The xcframework target builds into a Products directory alongside the SDL.xcodeproj file, as SDL2.xcframework. This can be brought in to any iOS project and will function properly for both simulator and device, no matter their CPUs. Note that Intel Macs cannot cross-compile for Apple Silicon Macs. If you need AS compatibility, perform this build on an Apple Silicon Mac.

This target requires Xcode 11 or later. The target will simply fail to build if attempted on older Xcodes.

In addition, on Apple platforms, main() cannot be in a dynamically loaded library. This means that iOS apps which used the statically-linked libSDL2.lib and now link with the xcframwork will need to define their own main() to call SDL_UIKitRunApp(), like this:

#ifndef SDL_MAIN_HANDLED #ifdef main #undef main #endif

int main(int argc, char argv[]) { return SDL_UIKitRunApp(argc, argv, SDL_main); } #endif / !SDL_MAIN_HANDLED */

Using an xcFramework is similar to using a regular framework. However, issues have been seen with the build system not seeing the headers in the xcFramework. To remedy this, add the path to the xcFramework in your app's target ==> Build Settings ==> Framework Search Paths and mark it recursive (this is critical). Also critical is to remove “*.framework” from Build Settings ==> Sub-Directories to Exclude in Recursive Searches. Clean the build folder, and on your next build the build system should be able to see any of these in your code, as expected:

#include “SDL_main.h” #include <SDL.h> #include <SDL_main.h>

Notes -- iPhone SDL limitations

Windows: Full-size, single window applications only. You cannot create multi-window SDL applications for iPhone OS. The application window will fill the display, though you have the option of turning on or off the menu-bar (pass SDL_CreateWindow() the flag SDL_WINDOW_BORDERLESS).

Textures: The optimal texture formats on iOS are SDL_PIXELFORMAT_ABGR8888, SDL_PIXELFORMAT_ABGR8888, SDL_PIXELFORMAT_BGR888, and SDL_PIXELFORMAT_RGB24 pixel formats.

Loading Shared Objects: This is disabled by default since it seems to break the terms of the iOS SDK agreement for iOS versions prior to iOS 8. It can be re-enabled in SDL_config_iphoneos.h.

Notes -- CoreBluetooth.framework

SDL_JOYSTICK_HIDAPI is disabled by default. It can give you access to a lot more game controller devices, but it requires permission from the user before your app will be able to talk to the Bluetooth hardware. “Made For iOS” branded controllers do not need this as we don't have to speak to them directly with raw bluetooth, so many apps can live without this.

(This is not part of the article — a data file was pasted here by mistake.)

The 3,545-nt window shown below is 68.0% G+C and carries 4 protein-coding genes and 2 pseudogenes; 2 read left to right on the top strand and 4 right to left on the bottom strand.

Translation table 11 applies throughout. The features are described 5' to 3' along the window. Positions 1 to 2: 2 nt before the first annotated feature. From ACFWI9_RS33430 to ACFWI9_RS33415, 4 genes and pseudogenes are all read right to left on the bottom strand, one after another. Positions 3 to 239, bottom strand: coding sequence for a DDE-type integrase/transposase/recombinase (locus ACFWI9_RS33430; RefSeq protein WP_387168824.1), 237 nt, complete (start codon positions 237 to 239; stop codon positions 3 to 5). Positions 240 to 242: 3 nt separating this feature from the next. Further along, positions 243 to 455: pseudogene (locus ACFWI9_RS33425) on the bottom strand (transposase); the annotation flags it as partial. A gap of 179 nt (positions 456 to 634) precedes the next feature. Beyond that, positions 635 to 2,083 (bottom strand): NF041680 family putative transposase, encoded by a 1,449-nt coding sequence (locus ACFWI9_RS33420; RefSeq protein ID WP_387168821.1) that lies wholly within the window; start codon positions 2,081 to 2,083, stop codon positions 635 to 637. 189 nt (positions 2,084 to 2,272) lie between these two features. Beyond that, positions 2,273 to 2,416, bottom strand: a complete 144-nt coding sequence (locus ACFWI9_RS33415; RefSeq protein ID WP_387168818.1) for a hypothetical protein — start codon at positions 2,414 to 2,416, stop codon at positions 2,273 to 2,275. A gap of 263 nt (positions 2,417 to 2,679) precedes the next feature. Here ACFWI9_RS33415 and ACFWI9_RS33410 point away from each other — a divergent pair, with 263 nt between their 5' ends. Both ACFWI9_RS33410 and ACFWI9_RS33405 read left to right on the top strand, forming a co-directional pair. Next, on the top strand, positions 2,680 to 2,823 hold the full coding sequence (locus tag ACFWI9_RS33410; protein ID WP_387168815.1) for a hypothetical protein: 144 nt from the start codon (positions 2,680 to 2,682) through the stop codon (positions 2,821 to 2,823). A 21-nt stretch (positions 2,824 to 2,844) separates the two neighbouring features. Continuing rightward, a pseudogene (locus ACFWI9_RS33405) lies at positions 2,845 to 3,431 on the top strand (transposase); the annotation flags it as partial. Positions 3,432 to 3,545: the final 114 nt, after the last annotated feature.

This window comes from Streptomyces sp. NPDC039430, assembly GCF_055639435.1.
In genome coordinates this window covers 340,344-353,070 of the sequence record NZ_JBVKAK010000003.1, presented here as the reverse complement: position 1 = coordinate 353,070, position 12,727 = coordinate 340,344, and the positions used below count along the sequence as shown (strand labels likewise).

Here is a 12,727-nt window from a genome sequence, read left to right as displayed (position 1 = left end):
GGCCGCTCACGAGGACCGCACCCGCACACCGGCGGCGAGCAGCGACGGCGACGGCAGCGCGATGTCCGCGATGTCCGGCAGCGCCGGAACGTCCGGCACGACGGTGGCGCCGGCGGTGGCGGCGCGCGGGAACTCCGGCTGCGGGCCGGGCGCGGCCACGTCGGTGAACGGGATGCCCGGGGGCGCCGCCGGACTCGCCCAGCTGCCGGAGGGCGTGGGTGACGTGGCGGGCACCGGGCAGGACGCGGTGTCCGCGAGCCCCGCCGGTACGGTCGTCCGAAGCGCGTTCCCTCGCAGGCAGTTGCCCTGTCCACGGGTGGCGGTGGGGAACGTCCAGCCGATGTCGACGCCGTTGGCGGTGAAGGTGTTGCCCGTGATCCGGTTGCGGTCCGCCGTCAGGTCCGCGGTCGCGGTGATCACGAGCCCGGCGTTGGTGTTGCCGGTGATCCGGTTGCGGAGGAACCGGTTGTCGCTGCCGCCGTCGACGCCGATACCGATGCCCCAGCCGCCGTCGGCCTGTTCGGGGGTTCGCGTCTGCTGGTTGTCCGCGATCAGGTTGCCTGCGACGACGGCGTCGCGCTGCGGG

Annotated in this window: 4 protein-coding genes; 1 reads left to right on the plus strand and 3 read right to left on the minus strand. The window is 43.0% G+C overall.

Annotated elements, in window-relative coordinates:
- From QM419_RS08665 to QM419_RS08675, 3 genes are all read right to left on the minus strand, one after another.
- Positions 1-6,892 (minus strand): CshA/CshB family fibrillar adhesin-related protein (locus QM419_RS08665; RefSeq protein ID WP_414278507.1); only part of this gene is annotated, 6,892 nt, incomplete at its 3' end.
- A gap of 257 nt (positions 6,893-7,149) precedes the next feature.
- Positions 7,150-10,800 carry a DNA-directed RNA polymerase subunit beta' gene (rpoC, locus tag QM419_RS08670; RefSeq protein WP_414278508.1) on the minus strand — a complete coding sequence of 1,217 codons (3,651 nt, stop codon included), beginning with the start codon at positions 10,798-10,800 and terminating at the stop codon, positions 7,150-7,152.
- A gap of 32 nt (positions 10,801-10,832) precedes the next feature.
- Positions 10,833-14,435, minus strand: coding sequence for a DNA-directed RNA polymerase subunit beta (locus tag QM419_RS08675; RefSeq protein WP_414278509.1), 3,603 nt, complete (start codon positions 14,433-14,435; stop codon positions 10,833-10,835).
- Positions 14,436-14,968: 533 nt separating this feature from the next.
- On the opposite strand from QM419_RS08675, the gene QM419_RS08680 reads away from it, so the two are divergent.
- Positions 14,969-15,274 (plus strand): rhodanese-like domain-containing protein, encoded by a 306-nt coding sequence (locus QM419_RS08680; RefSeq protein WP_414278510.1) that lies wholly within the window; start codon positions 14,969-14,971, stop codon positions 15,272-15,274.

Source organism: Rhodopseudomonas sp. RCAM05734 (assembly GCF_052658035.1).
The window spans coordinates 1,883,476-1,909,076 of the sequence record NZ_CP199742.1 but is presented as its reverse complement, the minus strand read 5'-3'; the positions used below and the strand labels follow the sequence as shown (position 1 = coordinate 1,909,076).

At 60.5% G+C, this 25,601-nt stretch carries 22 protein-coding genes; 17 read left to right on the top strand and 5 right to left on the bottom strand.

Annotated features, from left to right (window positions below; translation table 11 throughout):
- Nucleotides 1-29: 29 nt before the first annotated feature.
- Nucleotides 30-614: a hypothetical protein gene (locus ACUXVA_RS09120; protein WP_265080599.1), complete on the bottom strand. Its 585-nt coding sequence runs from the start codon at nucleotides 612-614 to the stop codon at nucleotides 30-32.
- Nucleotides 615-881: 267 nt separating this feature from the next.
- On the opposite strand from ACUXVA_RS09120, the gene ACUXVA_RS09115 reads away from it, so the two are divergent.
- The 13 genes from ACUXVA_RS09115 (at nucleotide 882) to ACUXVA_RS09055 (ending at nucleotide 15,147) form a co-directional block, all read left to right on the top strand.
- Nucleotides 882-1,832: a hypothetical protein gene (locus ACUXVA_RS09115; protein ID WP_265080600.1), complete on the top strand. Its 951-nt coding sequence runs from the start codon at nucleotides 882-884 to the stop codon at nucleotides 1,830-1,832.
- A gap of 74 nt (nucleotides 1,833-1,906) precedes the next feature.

You'll need to link with CoreBluetooth.framework and add something like this to your Info.plist:

NSBluetoothPeripheralUsageDescription MyApp would like to remain connected to nearby bluetooth Game Controllers and Game Pads even when you're not using the app.

Game Center

Game Center integration might require that you break up your main loop in order to yield control back to the system. In other words, instead of running an endless main loop, you run each frame in a callback function, using:

int SDL_iPhoneSetAnimationCallback(SDL_Window * window, int interval, void (*callback)(void*), void *callbackParam);

This will set up the given function to be called back on the animation callback, and then you have to return from main() to let the Cocoa event loop run.


extern "C"
void ShowFrame(void*)
    ... do event handling, frame logic and rendering ...

int main(int argc, char *argv[])
    ... initialize game ...

#if __IPHONEOS__
    // Initialize the Game Center for scoring and matchmaking

    // Set up the game to run in the window animation callback on iOS
    // so that Game Center and so forth works correctly.
    SDL_iPhoneSetAnimationCallback(window, 1, ShowFrame, NULL);
    while ( running ) {
    return 0;

Deploying to older versions of iOS

SDL supports deploying to older versions of iOS than are supported by the latest version of Xcode, all the way back to iOS 8.0

In order to do that you need to download an older version of Xcode:

Open the package contents of the older Xcode and your newer version of Xcode and copy over the folders in

Then open the file and add the versions of iOS you want to deploy to the key Root/DefaultProperties/DEPLOYMENT_TARGET_SUGGESTED_VALUES

Open your project and set your deployment target to the desired version of iOS

Finally, remove GameController from the list of frameworks linked by your application and edit the build settings for “Other Linker Flags” and add -weak_framework GameController